• published anywhere in the world in 2013.

The deadline for nominating books published in 2013 is March 1, 2014.   

Please use Submittable, at https://alta.submittable.com/submit to provide nomination materials, including  the following:

  • copy of the nominated book,
  • copy of the original-language text (if available in pdf), along with
  • a $50 entry fee for each nominated book ($30 if your press publishes five or fewer titles a year)

If original language text is available only in hard-copy, please send it by regular mail to: American Literary Translators Association, ATTN: National Translation Award, 900 East 7th St., PMB 266, Bloomington, IN 47405-3201.

Publishers will be asked to send THREE copies of the nominated book, if it is advanced to the Judges Round. 

Queries concerning process can be sent to aron-aji@uiowa.edu.

Criteria for judging the award are:

  • the importance of the translation and the literary significance of the original;
  • the success of the translation in recreating the artistic force of the original.

Translations of contemporary works are preferred, but important re-translations or first-time translations of older works will also be considered if they make significant contributions to international literature and its translation.

The National Translation Award supports ALTA’s goal of enhancing the status of literary translation, improving the quality of literary translating, and broadening the market for works in English translation. Recent winners include such distinguished translators as Richard Wilbur (2008), Norman Shapiro (2009), Alex Zucker (2010), Lisa Rose Bradford (2011), Sinan Antoon (2012), and Phillip Boehm (2013).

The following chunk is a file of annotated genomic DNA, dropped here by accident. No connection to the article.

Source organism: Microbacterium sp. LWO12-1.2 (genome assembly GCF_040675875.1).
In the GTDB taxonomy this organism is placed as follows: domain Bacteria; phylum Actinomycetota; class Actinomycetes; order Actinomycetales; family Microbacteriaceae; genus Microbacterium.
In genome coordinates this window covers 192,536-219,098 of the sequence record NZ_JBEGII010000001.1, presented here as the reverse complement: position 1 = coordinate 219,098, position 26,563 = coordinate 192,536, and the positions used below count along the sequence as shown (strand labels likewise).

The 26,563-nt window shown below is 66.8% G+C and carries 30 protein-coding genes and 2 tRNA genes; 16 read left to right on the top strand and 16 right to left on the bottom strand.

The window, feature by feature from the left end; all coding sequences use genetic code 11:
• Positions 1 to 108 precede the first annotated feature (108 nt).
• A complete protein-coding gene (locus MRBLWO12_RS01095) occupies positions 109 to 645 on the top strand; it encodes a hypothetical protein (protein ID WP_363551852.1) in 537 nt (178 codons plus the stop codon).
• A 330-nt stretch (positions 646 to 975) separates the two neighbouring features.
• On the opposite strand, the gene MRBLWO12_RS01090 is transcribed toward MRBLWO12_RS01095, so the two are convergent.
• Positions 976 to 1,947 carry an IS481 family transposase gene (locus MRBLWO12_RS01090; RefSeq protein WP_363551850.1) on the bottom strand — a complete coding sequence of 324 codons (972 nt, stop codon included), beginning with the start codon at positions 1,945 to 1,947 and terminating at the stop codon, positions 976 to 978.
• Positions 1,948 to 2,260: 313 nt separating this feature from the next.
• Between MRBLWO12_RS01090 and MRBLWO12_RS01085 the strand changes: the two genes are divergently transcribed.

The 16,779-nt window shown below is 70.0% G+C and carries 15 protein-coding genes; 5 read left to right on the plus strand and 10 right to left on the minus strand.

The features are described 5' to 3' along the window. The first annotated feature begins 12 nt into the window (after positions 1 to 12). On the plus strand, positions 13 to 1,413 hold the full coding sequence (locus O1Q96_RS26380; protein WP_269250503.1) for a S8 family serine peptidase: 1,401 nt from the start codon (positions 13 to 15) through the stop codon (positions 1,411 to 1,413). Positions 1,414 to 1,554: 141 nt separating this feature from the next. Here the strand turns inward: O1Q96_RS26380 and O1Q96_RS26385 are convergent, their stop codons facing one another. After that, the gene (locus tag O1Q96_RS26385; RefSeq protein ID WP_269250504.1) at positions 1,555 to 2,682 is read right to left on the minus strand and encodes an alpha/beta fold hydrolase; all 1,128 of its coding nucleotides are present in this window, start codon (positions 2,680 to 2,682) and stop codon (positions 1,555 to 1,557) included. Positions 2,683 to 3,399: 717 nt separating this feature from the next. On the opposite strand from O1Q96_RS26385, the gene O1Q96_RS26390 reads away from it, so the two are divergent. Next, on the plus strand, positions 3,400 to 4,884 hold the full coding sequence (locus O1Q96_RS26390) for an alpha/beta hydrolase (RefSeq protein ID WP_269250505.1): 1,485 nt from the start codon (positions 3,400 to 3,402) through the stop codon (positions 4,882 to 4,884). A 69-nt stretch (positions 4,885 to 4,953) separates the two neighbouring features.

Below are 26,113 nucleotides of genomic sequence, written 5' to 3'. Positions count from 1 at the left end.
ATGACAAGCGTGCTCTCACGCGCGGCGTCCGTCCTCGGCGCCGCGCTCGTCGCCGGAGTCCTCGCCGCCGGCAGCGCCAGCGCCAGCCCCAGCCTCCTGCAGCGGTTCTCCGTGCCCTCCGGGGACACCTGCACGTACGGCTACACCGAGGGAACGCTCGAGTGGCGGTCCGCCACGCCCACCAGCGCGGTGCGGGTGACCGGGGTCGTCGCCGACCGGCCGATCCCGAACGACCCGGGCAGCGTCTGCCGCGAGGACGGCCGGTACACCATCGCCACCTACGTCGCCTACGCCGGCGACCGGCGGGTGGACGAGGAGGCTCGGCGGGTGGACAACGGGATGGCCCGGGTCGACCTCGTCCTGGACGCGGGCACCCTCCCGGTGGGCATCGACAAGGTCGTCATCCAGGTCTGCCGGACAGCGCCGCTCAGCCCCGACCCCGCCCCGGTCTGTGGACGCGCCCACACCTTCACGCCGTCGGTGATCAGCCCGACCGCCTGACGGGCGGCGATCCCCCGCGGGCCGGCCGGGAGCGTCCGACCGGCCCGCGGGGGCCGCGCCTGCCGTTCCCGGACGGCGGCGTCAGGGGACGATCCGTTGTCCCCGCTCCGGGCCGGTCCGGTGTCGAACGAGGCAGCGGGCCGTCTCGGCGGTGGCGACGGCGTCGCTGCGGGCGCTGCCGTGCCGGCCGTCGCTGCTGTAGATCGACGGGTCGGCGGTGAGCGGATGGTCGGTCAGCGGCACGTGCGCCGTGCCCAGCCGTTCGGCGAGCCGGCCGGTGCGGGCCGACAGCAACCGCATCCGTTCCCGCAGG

The award-winning book and translator for 2014 will be featured at the 37th annual conference of the American Literary Translators Association in Milwaukee, WI.

The Department of Asian Studies at Cornell University is pleased to announce a prize honoring the life and work of our colleague, Kyoko Selden. The prize will pay homage to the finest achievements in Japanese literature, thought, and society through the medium of translation. Kyoko Selden’s translations and writings ranged widely across such realms as Japanese women writers, the atomic bomb experience, Ainu life and culture, historical and contemporary literature, poetry and prose, Japanese art, and early education (the Suzuki method). In the same spirit, the prize will recognize the breadth of Japanese writings, classical and contemporary. Collaborative translations are welcomed. In order to encourage classroom use and wide dissemination of the winning entries, prize-winning translations, together with the original Japanese text, will be made freely available on the web. The winning translations will be published online at The Asia-Pacific Journal: Japan Focus <http://www.japanfocus.org/>. 

Submit three copies of a translation and the original text of an unpublished work or a new translation of a previously published work to the Kyoko Selden Memorial Translation Prize, Department of Asian Studies, 350 Rockefeller Hall, Cornell University, Ithaca, NY 14853. E-mail submissions should be sent to seldenprize@cornell.edu. Please provide both paper and electronic versions of the translation and the original text. The maximum length of a submission is 20,000 words. The translation should be accompanied by an introduction of up to 1,000 words. In case of translation of longer works, a 20,000-word excerpt should be submitted. The closing date for the first prize competition is May 30, 2014. Awards will be announced on August 31, 2014. A prize of $2,500 will be given to the author(s) of the award-winning translation.